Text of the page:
By then, however, change was already happening. And far from overtaking the United States, Japan was about to fall far behind.
After President Ronald Reagan took office in 1981, the United States started pressuring Japan to open its market up to American companies and reduce the trade imbalance between the countries.
While Japan agreed to measures including a limit on the number of cars it exported to the United States, panic over Japanese trade power grew — and lawmakers on both sides demanded action.
Things quickly turned sour for Tokyo. As the yen increased in value, Japanese products became more and more expensive, and countries turned away from the one-time export powerhouse. Efforts by the country’s central bank to keep the yen’s value low sparked a stock price bubble, the collapse of which helped push the country into recession and a “lost decade.”
“The icon of modern conservatism, Ronald Reagan, imposed quotas on imported steel, protected Harley-Davidson from Japanese competition, restrained imports of semiconductors and automobiles, and took myriad similar steps to keep American industry strong,” he wrote.
Yet while Lighthizer and Trump may take positive lessons from the 1980s trade war, Beijing is also paying attention — and China’s leaders have no intention of copying Japan’s mistakes.
It blamed the US for scapegoating Japan for problems in the domestic economy, adding a “strong protectionist sentiment was the direct driving force behind the Plaza Accord.”
This has been a common theme in state media coverage of the trade war — that the US is seeking to blame Beijing for matters outside its control.
Of course 2019 is not 1985, and China is not Japan. Beijing is far stronger both economically and politically than Tokyo was in the 1980s, with Japan dependent on the United States for national security and less willing to risk Washington’s ire.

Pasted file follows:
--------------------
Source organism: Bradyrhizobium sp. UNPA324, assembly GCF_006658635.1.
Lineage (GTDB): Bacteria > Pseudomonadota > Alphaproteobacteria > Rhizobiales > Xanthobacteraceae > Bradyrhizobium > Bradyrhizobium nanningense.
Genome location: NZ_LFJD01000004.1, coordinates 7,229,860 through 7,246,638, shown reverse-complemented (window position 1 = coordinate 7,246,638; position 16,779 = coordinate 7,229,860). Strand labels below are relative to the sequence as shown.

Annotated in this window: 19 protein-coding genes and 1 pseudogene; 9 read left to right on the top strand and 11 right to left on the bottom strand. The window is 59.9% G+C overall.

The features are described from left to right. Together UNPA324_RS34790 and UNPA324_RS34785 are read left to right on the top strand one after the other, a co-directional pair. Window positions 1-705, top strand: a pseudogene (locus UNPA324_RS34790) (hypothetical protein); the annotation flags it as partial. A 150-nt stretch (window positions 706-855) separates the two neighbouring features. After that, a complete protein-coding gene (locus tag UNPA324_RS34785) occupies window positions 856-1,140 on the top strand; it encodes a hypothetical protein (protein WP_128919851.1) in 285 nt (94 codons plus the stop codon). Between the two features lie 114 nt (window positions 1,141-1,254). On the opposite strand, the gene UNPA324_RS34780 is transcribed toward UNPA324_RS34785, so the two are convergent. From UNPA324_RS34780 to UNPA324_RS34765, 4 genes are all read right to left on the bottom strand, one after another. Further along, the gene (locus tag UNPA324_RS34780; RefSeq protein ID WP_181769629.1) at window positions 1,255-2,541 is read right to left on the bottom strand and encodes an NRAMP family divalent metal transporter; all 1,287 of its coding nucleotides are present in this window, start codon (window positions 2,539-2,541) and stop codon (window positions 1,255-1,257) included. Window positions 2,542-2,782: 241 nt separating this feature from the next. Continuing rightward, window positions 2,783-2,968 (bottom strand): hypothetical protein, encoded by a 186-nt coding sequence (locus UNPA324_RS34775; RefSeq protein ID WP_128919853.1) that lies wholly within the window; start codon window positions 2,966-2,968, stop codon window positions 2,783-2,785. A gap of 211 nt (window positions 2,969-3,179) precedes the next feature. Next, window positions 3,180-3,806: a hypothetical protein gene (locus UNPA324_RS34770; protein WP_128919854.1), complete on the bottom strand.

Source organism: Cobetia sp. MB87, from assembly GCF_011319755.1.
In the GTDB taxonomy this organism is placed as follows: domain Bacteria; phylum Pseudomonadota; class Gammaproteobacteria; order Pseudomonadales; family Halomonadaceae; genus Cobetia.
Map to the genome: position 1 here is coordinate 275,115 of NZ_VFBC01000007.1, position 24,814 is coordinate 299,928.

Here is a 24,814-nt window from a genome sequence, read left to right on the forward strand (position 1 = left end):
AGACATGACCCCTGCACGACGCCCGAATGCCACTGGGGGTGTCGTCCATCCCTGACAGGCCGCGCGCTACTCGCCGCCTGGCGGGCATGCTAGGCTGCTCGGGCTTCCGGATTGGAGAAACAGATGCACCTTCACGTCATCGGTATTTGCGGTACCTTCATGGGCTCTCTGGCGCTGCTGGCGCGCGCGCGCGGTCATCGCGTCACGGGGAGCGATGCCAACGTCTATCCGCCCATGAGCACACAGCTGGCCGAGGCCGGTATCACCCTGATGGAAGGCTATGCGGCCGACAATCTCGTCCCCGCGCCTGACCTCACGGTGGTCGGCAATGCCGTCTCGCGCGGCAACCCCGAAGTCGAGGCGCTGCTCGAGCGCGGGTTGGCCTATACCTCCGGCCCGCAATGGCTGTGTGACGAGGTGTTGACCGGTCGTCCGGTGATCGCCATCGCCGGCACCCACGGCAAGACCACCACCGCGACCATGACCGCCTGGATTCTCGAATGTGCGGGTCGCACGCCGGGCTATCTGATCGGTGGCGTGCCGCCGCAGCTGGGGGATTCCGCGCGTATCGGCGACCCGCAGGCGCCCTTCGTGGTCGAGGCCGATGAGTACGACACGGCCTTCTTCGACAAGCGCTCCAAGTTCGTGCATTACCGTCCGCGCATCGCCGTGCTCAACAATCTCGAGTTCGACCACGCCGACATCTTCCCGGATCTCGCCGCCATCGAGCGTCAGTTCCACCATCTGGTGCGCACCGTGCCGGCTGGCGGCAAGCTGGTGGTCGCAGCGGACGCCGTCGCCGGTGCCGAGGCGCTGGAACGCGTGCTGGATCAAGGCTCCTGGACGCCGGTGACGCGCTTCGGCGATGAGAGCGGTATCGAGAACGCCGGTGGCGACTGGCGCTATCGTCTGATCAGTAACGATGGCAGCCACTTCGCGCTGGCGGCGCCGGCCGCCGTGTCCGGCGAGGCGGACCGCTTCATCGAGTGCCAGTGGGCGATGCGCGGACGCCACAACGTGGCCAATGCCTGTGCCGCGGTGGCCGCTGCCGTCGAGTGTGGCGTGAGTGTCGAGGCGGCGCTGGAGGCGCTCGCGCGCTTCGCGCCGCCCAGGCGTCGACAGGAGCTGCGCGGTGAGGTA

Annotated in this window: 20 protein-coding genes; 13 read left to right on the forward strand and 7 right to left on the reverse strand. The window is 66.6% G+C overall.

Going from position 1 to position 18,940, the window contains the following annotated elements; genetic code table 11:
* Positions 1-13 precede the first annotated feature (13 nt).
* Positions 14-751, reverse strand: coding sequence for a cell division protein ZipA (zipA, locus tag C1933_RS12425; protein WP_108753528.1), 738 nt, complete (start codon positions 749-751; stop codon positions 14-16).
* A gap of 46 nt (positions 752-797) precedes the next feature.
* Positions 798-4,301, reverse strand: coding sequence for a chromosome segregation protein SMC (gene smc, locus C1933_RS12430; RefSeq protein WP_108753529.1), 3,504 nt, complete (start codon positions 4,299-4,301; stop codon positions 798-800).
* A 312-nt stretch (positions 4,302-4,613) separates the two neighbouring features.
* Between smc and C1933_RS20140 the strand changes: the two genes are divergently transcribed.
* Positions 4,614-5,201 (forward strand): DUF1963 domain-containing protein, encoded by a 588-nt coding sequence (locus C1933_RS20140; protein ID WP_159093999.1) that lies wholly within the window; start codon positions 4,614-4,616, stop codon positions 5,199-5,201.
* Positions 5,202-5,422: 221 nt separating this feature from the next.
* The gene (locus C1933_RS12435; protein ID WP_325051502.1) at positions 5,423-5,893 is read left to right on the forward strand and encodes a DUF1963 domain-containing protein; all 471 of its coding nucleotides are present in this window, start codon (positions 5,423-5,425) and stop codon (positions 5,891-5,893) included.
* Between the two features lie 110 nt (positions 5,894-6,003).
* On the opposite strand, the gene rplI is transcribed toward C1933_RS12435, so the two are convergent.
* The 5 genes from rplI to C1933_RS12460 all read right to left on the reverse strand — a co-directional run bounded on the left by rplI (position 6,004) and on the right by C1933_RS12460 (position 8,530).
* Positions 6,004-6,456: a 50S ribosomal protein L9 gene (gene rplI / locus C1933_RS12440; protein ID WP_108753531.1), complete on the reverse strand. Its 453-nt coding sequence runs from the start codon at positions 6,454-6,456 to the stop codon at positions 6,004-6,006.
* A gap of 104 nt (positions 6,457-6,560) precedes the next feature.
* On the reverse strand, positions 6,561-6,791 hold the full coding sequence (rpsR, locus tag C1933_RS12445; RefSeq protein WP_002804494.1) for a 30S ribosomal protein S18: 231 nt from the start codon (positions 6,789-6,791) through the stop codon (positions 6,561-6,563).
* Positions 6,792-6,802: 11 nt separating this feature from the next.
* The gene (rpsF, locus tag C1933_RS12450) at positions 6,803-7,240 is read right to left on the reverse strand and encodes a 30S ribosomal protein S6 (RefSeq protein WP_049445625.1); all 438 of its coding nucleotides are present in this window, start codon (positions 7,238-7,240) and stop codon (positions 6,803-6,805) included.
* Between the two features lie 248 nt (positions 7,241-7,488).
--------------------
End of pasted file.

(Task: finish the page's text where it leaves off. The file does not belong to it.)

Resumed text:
The risk in this instance isn’t of a failure to learn from history, but that both parties could take the wrong lessons.
Trump and Lighthizer, having cut their teeth in the battles against Tokyo, could assume that a similarly aggressive policy will prompt Beijing to bend to their demands. Chinese negotiators have already learned what happens when you push back against Trump, with trade talks collapsing this month after Beijing reportedly attempted to alter the deal at the last minute.
The failure of those talks led to an immediate escalation in tensions, with new tariffs imposed by both sides. This could be blamed on Beijing’s late changes, but equally on Washington’s unwillingness to negotiate.
At the same time, China’s interpretation of the 1980s could also lead it to make missteps.
On Thursday, Foreign Ministry spokesman Lu Kang said any “mutually beneficial deal must be based on mutual respect, equality and win-win outcomes.” But as many observers have noted, what China’s leaders regard as “win-win” often means a win on its terms, and a desire to avoid repeating Japan’s mistakes could result in Beijing refusing to take a minor loss that could ultimately lead to a better overall agreement.
Japan is currently celebrating the beginning of the Reiwa era, under a new emperor, a time to wipe the slate clean and start again. US and Chinese trade negotiators might be better off copying that lesson than those of the 1980s.